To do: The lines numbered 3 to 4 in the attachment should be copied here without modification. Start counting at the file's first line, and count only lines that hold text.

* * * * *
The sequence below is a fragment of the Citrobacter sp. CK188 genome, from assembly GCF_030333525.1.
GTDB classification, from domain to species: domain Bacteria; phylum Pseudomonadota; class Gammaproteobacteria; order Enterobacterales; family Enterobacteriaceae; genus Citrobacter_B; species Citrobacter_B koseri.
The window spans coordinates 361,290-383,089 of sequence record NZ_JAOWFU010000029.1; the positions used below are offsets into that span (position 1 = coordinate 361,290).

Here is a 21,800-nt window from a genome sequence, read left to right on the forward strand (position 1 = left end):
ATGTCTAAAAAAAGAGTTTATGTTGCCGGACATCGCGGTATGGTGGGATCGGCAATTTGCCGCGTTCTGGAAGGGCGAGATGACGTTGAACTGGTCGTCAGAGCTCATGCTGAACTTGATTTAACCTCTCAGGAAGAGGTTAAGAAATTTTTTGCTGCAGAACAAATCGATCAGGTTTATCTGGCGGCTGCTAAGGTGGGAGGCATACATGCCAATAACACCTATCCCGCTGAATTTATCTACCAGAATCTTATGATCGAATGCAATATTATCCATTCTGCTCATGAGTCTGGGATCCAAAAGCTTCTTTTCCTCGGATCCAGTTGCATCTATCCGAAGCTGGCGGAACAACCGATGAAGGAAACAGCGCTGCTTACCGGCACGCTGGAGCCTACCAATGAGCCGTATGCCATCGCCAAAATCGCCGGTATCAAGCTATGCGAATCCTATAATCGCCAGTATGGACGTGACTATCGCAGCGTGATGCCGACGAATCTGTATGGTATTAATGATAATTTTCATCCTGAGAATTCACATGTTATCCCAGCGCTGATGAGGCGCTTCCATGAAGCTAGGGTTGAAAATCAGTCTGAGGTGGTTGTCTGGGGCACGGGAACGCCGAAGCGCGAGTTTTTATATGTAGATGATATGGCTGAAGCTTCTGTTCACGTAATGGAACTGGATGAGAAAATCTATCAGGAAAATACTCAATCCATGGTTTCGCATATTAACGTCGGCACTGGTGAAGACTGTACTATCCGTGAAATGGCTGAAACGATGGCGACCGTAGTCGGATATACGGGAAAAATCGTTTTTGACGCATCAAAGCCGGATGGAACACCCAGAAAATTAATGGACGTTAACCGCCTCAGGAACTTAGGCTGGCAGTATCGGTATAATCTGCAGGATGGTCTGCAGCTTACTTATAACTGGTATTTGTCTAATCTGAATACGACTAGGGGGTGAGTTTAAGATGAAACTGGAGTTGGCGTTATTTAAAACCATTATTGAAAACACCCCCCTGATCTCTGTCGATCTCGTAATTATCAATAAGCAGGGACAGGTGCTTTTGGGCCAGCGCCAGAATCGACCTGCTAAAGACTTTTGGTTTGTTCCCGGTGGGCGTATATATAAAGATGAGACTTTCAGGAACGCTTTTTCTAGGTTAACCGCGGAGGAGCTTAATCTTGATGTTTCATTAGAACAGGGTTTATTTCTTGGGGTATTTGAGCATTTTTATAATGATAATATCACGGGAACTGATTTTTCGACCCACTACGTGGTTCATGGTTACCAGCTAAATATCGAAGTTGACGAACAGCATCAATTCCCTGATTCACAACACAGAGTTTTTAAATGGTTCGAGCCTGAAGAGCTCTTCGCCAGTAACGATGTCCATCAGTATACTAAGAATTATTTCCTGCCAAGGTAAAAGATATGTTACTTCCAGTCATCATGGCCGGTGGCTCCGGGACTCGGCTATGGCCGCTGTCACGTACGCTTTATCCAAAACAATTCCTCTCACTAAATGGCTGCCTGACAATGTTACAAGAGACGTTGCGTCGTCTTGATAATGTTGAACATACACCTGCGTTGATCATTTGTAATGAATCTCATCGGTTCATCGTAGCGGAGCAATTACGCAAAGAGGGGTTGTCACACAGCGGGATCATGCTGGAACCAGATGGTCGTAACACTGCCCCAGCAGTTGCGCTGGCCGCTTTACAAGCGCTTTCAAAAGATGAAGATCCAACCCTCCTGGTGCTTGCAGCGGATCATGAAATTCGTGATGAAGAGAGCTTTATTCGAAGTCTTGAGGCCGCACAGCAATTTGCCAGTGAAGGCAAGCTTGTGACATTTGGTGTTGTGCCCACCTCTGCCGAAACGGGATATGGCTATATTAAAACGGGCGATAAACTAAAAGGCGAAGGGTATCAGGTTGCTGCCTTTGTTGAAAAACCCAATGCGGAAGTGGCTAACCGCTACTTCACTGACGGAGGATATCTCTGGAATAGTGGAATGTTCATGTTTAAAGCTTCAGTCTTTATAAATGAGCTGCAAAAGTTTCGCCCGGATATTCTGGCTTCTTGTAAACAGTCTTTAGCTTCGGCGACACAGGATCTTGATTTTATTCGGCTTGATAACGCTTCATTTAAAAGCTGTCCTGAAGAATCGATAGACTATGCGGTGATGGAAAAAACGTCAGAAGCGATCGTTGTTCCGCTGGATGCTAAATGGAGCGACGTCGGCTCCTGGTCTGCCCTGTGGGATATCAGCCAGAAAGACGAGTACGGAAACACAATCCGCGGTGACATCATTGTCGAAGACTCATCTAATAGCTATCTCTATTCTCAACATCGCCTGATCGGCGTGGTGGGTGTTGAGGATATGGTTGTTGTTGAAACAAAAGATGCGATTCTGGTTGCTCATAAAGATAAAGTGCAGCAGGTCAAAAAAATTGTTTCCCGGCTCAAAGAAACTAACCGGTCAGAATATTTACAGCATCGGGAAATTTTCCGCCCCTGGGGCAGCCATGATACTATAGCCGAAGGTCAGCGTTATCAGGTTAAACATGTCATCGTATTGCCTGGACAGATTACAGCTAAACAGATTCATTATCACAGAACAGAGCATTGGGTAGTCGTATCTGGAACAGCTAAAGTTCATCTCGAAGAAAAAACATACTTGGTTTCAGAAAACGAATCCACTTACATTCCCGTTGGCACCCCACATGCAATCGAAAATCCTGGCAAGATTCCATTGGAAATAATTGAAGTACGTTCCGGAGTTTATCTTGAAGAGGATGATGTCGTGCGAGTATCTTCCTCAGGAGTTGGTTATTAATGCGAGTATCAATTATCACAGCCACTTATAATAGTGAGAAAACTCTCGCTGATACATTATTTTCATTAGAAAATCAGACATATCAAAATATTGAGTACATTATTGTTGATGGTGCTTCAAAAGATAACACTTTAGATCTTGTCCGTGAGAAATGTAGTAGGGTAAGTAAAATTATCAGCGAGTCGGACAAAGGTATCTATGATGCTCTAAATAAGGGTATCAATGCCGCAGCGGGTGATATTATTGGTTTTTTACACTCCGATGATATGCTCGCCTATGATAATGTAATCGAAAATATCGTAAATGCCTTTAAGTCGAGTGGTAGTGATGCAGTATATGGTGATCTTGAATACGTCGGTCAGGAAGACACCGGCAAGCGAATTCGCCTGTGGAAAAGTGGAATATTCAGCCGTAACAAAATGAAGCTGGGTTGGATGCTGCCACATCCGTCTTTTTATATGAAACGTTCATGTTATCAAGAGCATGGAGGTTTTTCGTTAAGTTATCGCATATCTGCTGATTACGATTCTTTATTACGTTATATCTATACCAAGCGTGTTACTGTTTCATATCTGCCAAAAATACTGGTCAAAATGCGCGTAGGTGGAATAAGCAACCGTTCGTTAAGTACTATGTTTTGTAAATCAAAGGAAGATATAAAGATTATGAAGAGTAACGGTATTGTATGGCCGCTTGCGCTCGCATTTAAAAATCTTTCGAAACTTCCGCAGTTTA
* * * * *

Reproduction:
The window spans coordinates 361,290-383,089 of sequence record NZ_JAOWFU010000029.1; the positions used below are offsets into that span (position 1 = coordinate 361,290).

Here is a 21,800-nt window from a genome sequence, read left to right on the forward strand (position 1 = left end):